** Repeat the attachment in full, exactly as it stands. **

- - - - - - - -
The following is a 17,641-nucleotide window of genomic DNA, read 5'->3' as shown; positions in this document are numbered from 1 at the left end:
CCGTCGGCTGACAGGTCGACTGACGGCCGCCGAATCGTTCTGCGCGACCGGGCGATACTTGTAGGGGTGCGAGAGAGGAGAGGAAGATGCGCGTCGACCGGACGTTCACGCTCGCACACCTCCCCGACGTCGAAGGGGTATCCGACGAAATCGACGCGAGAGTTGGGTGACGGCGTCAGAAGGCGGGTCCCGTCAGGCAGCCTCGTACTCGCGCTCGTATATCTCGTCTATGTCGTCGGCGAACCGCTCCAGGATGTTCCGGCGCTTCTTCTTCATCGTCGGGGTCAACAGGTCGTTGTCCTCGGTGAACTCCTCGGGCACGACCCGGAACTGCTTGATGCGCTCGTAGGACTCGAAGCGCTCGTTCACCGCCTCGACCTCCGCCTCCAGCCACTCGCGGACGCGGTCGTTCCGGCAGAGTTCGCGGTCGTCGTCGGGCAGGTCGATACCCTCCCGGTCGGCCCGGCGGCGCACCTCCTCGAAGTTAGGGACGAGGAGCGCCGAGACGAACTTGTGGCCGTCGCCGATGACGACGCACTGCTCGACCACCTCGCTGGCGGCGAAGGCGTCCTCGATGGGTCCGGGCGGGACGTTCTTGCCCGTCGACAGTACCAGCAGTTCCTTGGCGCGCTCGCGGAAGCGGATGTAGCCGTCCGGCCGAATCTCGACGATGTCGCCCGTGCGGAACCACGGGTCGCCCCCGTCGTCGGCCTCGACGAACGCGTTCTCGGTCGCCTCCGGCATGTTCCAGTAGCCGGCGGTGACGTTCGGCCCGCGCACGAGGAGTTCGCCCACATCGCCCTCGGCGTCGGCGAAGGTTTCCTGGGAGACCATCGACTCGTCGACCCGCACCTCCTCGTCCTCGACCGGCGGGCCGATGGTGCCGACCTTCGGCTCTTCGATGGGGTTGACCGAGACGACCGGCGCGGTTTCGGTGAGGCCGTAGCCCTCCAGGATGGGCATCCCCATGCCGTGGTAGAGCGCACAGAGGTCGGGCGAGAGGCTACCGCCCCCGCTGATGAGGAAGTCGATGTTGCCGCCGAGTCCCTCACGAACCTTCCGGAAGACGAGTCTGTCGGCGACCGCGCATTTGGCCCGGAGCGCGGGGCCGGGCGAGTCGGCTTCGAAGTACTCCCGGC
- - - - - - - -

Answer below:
The following is a 17,641-nucleotide window of genomic DNA, read 5'->3' as shown; positions in this document are numbered from 1 at the left end:
CCGTCGGCTGACAGGTCGACTGACGGCCGCCGAATCGTTCTGCGCGACCGGGCGATACTTGTAGGGGTGCGAGAGAGGAGAGGAAGATGCGCGTCGACCGGACGTTCACGCTCGCACACCTCCCCGACGTCGAAGGGGTATCCGACGAAATCGACGCGAGAGTTGGGTGACGGCGTCAGAAGGCGGGTCCCGTCAGGCAGCCTCGTACTCGCGCTCGTATATCTCGTCTATGTCGTCGGCGAACCGCTCCAGGATGTTCCGGCGCTTCTTCTTCATCGTCGGGGTCAACAGGTCGTTGTCCTCGGTGAACTCCTCGGGCACGACCCGGAACTGCTTGATGCGCTCGTAGGACTCGAAGCGCTCGTTCACCGCCTCGACCTCCGCCTCCAGCCACTCGCGGACGCGGTCGTTCCGGCAGAGTTCGCGGTCGTCGTCGGGCAGGTCGATACCCTCCCGGTCGGCCCGGCGGCGCACCTCCTCGAAGTTAGGGACGAGGAGCGCCGAGACGAACTTGTGGCCGTCGCCGATGACGACGCACTGCTCGACCACCTCGCTGGCGGCGAAGGCGTCCTCGATGGGTCCGGGCGGGACGTTCTTGCCCGTCGACAGTACCAGCAGTTCCTTGGCGCGCTCGCGGAAGCGGATGTAGCCGTCCGGCCGAATCTCGACGATGTCGCCCGTGCGGAACCACGGGTCGCCCCCGTCGTCGGCCTCGACGAACGCGTTCTCGGTCGCCTCCGGCATGTTCCAGTAGCCGGCGGTGACGTTCGGCCCGCGCACGAGGAGTTCGCCCACATCGCCCTCGGCGTCGGCGAAGGTTTCCTGGGAGACCATCGACTCGTCGACCCGCACCTCCTCGTCCTCGACCGGCGGGCCGATGGTGCCGACCTTCGGCTCTTCGATGGGGTTGACCGAGACGACCGGCGCGGTTTCGGTGAGGCCGTAGCCCTCCAGGATGGGCATCCCCATGCCGTGGTAGAGCGCACAGAGGTCGGGCGAGAGGCTACCGCCCCCGCTGATGAGGAAGTCGATGTTGCCGCCGAGTCCCTCACGAACCTTCCGGAAGACGAGTCTGTCGGCGACCGCGCATTTGGCCCGGAGCGCGGGGCCGGGCGAGTCGGCTTCGAAGTACTCCCGGC